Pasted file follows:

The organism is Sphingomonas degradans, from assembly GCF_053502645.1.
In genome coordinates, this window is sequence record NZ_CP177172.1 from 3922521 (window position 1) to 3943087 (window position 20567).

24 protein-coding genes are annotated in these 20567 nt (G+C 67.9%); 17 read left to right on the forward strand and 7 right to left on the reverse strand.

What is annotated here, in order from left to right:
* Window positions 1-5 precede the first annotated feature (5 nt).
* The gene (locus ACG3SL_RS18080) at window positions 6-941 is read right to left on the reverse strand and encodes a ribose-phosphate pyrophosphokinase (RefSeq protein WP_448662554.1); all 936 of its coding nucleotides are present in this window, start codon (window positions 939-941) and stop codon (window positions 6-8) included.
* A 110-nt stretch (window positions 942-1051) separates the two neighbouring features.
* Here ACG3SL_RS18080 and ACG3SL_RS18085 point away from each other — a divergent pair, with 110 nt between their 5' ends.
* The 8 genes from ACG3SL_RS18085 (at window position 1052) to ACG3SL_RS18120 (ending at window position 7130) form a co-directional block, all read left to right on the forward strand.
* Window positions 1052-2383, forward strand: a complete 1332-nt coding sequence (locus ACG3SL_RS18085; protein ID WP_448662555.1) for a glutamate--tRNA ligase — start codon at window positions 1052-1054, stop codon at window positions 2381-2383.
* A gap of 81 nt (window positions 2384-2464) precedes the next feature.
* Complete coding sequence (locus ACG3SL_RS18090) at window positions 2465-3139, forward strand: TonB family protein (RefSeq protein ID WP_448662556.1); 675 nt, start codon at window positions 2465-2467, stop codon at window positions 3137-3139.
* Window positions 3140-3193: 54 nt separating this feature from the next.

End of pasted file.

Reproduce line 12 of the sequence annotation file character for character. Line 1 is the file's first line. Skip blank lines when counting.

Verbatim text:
* Complete coding sequence (locus ACG3SL_RS18090) at window positions 2465-3139, forward strand: TonB family protein (RefSeq protein ID WP_448662556.1); 675 nt, start codon at window positions 2465-2467, stop codon at window positions 3137-3139.